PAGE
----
The state of health care in America is rockier than it has ever been in the lifetime of the millennial generation. Of course, the health care issue affects nearly everyone in the country, so many parents of millennials are also struggling to help provide their adult children insurance or affordable care or guide them into their own coverage. The American Dental Academy’s recently released fact sheet “Oral Health and Well-Being in the United States“ shows that millennials’ health-care obstacles may have a serious effect on their dental health.
Affordability at the Heart of the Problem
The ADA report revealed that 30 percent of young adults have untreated tooth decay, the highest of any age group. In addition, they are three times more likely to lack dental care due to financial reasons than children. Low wages, student loan debt and a high number of non-traditional career roles for millennials such as self-employment and freelancing lead to little to no access to dental insurance.
During the survey, participants were asked why they don’t seek dental care; the foremost reasons cited by the millennials in the study were cost, location and time. Previous studies have shown that this generation places a high level of importance on value in regards to low cost and convenience, so it makes sense that these were the leading obstacles in millennials obtaining the oral health care they need.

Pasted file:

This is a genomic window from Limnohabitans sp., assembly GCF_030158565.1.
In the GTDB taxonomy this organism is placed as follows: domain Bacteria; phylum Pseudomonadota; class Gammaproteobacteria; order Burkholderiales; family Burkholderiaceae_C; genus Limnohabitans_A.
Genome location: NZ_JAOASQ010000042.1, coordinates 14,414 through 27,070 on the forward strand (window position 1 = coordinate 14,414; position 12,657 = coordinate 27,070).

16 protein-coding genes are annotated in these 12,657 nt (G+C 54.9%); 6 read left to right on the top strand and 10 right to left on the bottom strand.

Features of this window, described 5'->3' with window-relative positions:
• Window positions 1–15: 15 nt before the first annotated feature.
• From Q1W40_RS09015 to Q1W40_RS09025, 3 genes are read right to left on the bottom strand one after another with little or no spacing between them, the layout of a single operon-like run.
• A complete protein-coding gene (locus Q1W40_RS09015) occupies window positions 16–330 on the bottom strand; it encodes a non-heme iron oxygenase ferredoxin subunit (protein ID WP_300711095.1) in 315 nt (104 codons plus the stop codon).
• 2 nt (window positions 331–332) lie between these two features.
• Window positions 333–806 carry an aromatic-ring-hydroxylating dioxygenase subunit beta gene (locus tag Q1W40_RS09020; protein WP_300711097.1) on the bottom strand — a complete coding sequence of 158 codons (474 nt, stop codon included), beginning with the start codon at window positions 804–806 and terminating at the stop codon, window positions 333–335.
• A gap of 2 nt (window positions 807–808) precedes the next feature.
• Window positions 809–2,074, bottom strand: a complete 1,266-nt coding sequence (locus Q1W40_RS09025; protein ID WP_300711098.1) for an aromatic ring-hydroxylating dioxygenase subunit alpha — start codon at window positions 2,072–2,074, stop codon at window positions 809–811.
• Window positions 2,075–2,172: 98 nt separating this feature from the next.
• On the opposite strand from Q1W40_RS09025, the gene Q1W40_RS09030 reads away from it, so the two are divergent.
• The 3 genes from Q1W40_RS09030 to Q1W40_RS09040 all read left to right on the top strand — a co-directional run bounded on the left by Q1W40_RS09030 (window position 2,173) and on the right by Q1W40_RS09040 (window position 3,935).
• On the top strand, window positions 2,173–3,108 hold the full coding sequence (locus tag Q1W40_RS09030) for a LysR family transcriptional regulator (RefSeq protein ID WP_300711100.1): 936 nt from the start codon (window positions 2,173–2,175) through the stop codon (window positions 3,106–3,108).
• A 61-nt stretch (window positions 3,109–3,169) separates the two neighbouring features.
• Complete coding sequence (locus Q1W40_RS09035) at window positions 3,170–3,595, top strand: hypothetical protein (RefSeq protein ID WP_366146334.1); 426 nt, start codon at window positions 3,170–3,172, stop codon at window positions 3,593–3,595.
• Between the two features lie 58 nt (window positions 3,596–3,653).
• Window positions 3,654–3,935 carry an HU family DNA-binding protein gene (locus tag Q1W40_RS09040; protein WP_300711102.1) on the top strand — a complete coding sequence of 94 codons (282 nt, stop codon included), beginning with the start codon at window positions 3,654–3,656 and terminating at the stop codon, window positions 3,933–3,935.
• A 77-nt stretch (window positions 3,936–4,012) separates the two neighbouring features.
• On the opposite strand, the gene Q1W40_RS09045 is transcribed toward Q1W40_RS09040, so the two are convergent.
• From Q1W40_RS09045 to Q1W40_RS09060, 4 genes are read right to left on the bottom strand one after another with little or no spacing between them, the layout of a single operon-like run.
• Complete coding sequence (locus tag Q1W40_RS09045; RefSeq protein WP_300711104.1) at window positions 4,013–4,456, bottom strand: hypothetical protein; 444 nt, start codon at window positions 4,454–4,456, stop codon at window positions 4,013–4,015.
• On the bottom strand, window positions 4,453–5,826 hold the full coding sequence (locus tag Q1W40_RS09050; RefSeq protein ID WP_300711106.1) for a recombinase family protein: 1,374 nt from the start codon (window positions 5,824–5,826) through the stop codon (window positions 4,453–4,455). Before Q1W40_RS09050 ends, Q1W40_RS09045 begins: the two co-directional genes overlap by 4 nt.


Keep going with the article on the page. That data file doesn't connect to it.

The Most Self-Conscious Generation?
While no surveys have been conducted to determine if millennials are the most self-conscious generation yet, their social media footprint and obsession with selfies does suggest this may be possible. The 2016 “Singles in America“ survey conducted by the dating service Match.com found that 42 percent of singles judge potential dates based on their photos and 37 percent judge them on their smile and teeth.
“This combination of a generation that places great value on appearance and yet can’t or won’t access the oral care they need is alarming,” said Dr. Ken Collins, DDS, a leading cosmetic dentist in Spokane, Washington.
“Not spending the money that is necessary to maintain a healthy mouth in your youth can lead to big expenses, pain and a lot of work needed later in life,” he said.
Research shows, however, that finances and dental insurance may not improve as we age. In fact, the ADA study showed that millennials were less likely to have dental insurance than every age group except seniors.
Education on Importance of Care is Not an Issue
Perhaps your first thought was, “Millennials must not understand the importance of oral health care. If we can just educate them on how it affects their lives long term, maybe that will change their habits.” But the ADA study suggests that is not the case. It found that 97 percent of the adults surveyed said they valued oral health and 95 percent knew they needed to visit the dentist twice a year in order to maintain good oral health. Although 80 percent of adults aged 18 to 34 said they plan to visit the dentist within the next year, only 30 percent of them actually visited the dentist within the last year.
Or office in Spokane is located at:
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